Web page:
When Tahnia Ravnjak found herself watching more tournaments than she was playing in North Carolina last year, she realised it was time to come home.
The Cordeaux Heights resident had spent five memorable years in the USA, forging a reputation as one of the most decorated players in Campbell University’s history.
It culminated with the opportunity to take up an assistant coaching role at the college after her graduation.
But Ravnjak was quick to discover that she still had unfinished business on the course.
“After watching some of the players play at a Spring Break tournament, I just got this gut feeling,” Ravnjak recalls.
“I called up my mum that night and said I really need to come home and work on my game after this season [of coaching]. I didn’t lose my passion for the game, but I wasn’t playing well during the final semester of my senior year. I think having that year off coaching, the break really ignited the fire again. It was a blessing in disguise.
“I learnt a lot about myself in that year and a lot about what I wanted and where I wanted my golf game to go.
“I think it was the best decision I made.”
Just how important her decision proved to be was only fully realised earlier this month when Ravnjak secured her first international professional card.
The 24-year-old, who only turned pro this year, secured her Chinese LPGA Tour card with a superb performance on Hainan Island last week.
After earning her first cheque as a professional a week earlier at the Victorian Open, the talented right-hander led virtually all the way to snatch her spot on the tour. Ravnjak set the pace early as she fired rounds of 67-71 before fighting off the challenge of Chinese amateur Zhang Yue in the final round at the Dunes at Shenzhou Peninsula’s West Course.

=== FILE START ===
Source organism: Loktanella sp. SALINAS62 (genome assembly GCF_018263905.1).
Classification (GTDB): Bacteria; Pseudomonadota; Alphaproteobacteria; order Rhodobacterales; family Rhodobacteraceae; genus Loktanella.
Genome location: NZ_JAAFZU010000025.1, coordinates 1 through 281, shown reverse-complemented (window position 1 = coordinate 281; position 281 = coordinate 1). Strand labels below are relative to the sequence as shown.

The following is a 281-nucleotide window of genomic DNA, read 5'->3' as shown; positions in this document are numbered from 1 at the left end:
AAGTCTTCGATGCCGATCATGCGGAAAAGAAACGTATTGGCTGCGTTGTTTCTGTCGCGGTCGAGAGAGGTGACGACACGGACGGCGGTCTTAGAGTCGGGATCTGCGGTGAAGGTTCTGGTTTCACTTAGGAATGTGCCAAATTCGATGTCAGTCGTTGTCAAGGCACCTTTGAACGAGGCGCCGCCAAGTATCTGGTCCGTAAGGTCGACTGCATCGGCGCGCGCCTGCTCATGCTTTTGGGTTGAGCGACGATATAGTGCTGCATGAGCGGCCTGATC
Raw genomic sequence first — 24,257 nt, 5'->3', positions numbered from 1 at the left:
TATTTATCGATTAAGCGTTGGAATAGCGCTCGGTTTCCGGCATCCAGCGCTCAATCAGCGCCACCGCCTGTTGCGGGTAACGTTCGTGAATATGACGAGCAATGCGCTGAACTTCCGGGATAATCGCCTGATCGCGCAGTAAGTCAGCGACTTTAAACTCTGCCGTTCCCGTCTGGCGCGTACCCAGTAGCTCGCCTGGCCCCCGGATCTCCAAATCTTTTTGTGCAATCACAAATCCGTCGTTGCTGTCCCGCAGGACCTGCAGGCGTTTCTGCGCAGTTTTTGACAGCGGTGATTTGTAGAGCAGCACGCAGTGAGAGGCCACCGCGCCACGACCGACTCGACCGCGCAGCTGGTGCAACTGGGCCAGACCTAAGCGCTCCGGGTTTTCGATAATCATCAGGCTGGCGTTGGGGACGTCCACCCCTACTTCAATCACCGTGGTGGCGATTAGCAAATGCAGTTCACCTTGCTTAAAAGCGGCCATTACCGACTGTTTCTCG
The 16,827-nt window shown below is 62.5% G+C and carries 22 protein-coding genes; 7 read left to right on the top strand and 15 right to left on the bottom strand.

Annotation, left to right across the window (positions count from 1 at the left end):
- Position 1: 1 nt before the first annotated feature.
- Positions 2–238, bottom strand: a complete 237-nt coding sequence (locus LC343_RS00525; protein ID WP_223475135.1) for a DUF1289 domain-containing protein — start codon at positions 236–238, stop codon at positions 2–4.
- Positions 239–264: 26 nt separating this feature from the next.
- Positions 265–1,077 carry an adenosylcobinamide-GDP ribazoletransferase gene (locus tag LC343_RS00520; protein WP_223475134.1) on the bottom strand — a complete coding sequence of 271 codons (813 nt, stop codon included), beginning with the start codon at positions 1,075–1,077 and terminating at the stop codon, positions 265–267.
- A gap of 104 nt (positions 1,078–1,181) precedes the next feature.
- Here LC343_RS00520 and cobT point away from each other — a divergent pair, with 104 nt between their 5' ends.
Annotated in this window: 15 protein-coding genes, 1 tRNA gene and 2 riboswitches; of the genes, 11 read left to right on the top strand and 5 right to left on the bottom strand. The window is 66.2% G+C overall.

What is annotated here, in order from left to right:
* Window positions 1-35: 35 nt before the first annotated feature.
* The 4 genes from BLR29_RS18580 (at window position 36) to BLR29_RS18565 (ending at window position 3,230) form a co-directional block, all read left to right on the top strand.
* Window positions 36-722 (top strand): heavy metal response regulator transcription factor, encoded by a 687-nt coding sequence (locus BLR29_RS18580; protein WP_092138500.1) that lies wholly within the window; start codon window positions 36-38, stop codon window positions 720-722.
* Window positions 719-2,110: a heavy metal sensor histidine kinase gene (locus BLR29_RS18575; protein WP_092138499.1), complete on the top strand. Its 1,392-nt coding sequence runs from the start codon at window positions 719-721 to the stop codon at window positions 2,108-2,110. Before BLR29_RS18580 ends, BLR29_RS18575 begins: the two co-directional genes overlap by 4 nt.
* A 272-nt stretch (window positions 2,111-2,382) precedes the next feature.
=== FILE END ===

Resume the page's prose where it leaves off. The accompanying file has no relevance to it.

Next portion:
She had four birdies in the final seven holes to card 70 for the round and finish at eight-under for the tournament, three shots clear of Yue.
“I am not one to really focus on the scores of other players or adjust my game plan for others but you could tell we were really close,” Ravnjak said.
“It’s something you can’t really ignore when you are both making birdies.
“She was two in front with seven to play and I made four birdies to get it to eight-under. It was a really solid finish.
“I was really happy.”
Ravnjak put the performance down to the hard work she has put in with her team of coaches since making her return to Australia.
“The last six months has been pretty hard. It’s been really full on but it has really helped me to perform well the last few months,” Ravnjak said.
“The hard work has paid off and I am really happy with the progress and the results. It’s exciting times.”
Ravnjak played out of Port Kembla Golf Club growing up, but is a regular at courses all over the Illawarra to work on her game.
She is now a member of The Australian Golf Club.
She narrowly missed out on qualifying for the Australian Open this week, but will continue to play on the ALPGA Tour before she heads to China next month.
Her first tournament on the Chinese Tour will be the Brunei Ladies Open, which is a co-sanctioned event with the Korean Tour. The Open tees off on March 17.